Detect Virtual Hardware Version From Within the Guest

Like most enterprises, we wrap up VMware tools with our own logic and install transforms… y’know, stuff like setting the video hardware acceleration level in the VM before running the tools installer so you don’t get pop-ups, not installing the hgfs driver, etc etc.

The problem when a new version of tools comes out (ie along with an ESX patch, update or major new version) is that you need to do some kind of host level detection to ensure you don’t install a higher level tools into a VM that is running on a downlevel host, as it’s not supported. Of course, running downlevel tools on higher level hosts is supported for the most part (within the same major version at least). Often this problem exists for only a short period while your fleet is upgaded – once that is complete, you can blat out the correct tools version for your estate wholesale.

But unfortunately there is no surefire way of determining what version of ESX a guest is running on from within a guest that doesn’t have VMware tools installed. Even with tools installed, there’s no way I know of but there could be some kind of undocumented backdoor way of finding out – who knows.

So with the introduction of ESX 4, I thought the best bet would be to check whether a guest was running on Virtual Hardware 7 (HW 7) or not. Sure, it’s possible to create version 4 (HW 4) guests on ESX 4, but at least if you found HW 7 you could be absolutely certain that the ESX 4 version of tools should be installed. And besides, I will be mandating that any new machines created on vSphere will have HW 7 so the only things on HW 4 will be migrated machines.

After failing to find an easy way to determine this however, I took the simple approach of looking at the BIOS release date. VM’s created on ESX 4 have a date of 2009XXXX whereas 3.5 has 2008XXXX. But as i often do, I thought I would ask my friendly VMware SE if this approach was reliable enough or if I was overlooking some other easy way to determine the virtual hardware level.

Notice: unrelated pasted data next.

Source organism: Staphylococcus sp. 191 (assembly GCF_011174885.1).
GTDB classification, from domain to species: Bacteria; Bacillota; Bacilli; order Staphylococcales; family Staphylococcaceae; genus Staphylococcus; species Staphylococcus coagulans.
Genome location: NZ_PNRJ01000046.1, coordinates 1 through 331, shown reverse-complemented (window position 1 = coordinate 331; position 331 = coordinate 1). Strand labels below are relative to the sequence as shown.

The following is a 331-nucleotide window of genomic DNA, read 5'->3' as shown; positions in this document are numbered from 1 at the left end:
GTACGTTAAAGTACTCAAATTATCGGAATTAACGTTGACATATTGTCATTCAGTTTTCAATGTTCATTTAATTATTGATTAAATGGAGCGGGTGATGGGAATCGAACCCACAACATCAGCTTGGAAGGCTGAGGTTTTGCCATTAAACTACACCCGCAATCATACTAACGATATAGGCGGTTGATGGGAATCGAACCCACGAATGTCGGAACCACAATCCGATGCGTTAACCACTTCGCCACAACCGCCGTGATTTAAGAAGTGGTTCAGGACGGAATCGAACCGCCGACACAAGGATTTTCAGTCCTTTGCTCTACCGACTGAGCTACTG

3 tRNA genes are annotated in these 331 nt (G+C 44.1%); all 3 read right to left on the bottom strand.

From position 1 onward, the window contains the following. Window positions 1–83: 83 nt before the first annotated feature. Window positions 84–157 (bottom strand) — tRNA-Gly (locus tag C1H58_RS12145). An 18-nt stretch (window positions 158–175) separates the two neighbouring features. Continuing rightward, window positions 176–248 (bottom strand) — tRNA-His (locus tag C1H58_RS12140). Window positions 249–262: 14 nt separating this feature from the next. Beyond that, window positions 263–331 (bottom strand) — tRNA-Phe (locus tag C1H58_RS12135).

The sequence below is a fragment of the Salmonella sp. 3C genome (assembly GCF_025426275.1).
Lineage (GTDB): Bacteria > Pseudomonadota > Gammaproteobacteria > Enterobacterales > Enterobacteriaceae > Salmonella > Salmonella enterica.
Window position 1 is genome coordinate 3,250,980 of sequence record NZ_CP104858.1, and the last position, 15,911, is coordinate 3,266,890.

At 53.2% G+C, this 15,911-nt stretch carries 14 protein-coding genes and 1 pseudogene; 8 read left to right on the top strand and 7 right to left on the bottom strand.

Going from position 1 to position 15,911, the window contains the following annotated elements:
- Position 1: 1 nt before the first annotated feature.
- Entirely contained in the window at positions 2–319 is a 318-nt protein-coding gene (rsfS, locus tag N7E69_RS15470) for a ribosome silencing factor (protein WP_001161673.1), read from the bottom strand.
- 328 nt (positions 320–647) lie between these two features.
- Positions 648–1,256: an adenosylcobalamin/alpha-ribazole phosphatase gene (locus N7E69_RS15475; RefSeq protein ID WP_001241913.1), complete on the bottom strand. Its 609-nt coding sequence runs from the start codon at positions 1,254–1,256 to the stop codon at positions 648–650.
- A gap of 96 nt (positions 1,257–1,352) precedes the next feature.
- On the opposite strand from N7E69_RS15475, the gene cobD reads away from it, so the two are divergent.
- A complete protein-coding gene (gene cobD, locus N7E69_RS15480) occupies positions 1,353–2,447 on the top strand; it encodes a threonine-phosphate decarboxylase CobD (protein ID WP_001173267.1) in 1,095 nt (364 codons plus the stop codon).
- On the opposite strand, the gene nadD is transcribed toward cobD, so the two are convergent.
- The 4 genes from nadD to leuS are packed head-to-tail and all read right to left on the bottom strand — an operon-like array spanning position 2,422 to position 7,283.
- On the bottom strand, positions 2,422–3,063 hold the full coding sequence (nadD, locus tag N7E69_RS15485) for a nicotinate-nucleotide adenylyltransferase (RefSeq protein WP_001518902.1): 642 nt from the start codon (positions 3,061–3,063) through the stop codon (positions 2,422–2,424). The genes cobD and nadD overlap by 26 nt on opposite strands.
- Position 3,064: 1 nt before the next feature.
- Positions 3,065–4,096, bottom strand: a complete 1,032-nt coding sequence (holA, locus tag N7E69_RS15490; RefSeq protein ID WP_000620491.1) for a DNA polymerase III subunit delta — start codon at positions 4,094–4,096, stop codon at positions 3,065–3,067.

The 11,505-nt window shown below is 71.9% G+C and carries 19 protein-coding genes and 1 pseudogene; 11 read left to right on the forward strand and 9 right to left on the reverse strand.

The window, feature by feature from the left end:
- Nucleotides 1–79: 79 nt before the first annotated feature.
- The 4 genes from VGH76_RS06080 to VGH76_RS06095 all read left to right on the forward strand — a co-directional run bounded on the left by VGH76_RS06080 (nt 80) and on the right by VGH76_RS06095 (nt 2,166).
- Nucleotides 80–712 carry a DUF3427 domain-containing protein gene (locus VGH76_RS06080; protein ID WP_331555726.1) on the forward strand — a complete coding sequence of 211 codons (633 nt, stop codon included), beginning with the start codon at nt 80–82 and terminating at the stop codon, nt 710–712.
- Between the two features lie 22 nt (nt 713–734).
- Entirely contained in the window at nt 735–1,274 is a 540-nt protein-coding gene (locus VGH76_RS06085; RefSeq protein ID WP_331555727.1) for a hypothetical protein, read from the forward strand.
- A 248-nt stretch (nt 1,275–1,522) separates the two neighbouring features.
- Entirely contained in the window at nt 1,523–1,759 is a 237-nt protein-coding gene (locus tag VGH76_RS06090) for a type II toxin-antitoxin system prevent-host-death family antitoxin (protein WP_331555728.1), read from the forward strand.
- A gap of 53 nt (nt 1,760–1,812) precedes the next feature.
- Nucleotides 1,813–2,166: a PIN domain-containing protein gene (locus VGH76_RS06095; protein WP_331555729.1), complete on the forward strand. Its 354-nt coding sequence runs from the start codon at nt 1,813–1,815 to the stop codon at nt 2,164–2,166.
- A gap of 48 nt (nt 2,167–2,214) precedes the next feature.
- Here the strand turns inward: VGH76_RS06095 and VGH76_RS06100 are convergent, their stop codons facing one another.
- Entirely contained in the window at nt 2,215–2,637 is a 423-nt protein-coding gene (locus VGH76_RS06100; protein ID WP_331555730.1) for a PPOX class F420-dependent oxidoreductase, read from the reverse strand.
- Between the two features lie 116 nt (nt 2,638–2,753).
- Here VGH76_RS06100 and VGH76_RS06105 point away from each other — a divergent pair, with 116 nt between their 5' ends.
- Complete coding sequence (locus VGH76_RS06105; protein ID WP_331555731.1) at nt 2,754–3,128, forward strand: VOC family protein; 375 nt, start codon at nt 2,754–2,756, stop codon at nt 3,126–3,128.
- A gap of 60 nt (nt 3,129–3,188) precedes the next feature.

The answer came back that it was OK for the time being, however maybe not in the future as new BIOSes are released with ESX updates sometimes in order to satisfy SVVP requirements and the like. After pointing out that detecting virtual hardware version would still not be 100% accurate for the reason above (ie the ability to create or run HW 4 machines on ESX 4), he revealed that it was in fact possible to detect the virtual hardware version by looking at PCI IDs within the guest – if you find a device with PCI ID 15AD:07A0, then you know it is HW 7. The important part is the ‘07A0‘. A hardware version 6 machine will have ‘0790’, and anything else will be HW 4 or older.

So not a perfect solution, however it definitely falls into the category of ‘obscure piece of VMware knowledge’ that I like to post about :). Perhaps VMware might consider exposing the ESX version in some way to the guest in the future, maybe via a field in the guest BIOS or something. Or at the very least get rid of that annpying “VMware Tools Out of Date” message in vCenter and change it to something more useful like displaying the actual version of tools running in the guest. At least that way managers wouldn’t think that the ‘Out of Date’ message meant there was some kind of supportability issue, which there isn’t in the majority of cases!


Leave a Reply

Fill in your details below or click an icon to log in: Logo

You are commenting using your account. Log Out /  Change )

Google+ photo

You are commenting using your Google+ account. Log Out /  Change )

Twitter picture

You are commenting using your Twitter account. Log Out /  Change )

Facebook photo

You are commenting using your Facebook account. Log Out /  Change )


Connecting to %s

%d bloggers like this: